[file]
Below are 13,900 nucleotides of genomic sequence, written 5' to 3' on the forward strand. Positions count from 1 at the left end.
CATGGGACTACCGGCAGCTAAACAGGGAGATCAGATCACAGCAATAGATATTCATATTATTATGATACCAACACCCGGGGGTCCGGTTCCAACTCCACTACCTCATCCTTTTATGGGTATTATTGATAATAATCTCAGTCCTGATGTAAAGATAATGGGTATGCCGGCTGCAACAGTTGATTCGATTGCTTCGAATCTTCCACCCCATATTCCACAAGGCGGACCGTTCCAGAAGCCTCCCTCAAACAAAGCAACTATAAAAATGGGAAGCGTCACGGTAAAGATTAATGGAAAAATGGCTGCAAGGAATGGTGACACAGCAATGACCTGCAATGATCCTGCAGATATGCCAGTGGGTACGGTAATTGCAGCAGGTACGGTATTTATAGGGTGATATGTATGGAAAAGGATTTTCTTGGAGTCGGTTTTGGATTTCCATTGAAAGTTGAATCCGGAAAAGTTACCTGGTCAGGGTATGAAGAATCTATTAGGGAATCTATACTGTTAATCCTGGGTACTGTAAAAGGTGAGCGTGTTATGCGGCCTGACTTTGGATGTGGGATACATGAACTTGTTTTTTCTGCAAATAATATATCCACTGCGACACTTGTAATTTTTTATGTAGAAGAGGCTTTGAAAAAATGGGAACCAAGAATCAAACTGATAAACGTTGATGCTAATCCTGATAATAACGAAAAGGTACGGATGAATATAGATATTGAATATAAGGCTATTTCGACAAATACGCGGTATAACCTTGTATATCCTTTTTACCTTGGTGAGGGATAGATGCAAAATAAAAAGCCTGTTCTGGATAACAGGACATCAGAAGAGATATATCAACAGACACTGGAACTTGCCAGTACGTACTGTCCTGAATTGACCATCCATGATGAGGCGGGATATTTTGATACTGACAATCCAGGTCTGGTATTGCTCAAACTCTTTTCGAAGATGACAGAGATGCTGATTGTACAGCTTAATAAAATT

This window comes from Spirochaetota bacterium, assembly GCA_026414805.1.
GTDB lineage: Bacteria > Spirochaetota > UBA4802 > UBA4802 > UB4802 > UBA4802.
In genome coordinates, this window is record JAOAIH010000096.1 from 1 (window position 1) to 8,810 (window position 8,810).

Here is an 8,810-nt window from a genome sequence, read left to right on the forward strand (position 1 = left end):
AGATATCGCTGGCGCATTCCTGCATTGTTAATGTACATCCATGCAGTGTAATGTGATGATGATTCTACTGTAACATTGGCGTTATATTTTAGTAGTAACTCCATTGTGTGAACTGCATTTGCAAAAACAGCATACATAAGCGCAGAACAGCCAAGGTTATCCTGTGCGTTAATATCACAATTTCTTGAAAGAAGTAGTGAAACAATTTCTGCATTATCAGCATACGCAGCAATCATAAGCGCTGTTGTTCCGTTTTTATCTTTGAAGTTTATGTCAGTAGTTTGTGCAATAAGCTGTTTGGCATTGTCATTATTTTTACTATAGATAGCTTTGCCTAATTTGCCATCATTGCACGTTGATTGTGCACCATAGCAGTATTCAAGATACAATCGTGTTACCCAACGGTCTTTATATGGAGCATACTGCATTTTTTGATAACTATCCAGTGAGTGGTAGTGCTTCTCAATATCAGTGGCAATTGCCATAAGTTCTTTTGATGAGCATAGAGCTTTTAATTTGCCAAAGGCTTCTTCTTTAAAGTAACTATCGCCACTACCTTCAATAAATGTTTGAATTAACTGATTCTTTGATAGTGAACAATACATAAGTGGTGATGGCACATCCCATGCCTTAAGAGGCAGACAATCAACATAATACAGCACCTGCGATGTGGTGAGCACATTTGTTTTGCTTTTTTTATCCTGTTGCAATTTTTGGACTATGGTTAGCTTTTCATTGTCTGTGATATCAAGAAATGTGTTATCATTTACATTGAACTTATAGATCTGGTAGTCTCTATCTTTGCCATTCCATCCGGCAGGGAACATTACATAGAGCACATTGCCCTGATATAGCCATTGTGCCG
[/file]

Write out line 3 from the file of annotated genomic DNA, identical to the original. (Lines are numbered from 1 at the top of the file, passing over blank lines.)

This window comes from Spirochaetota bacterium, assembly GCA_026414805.1.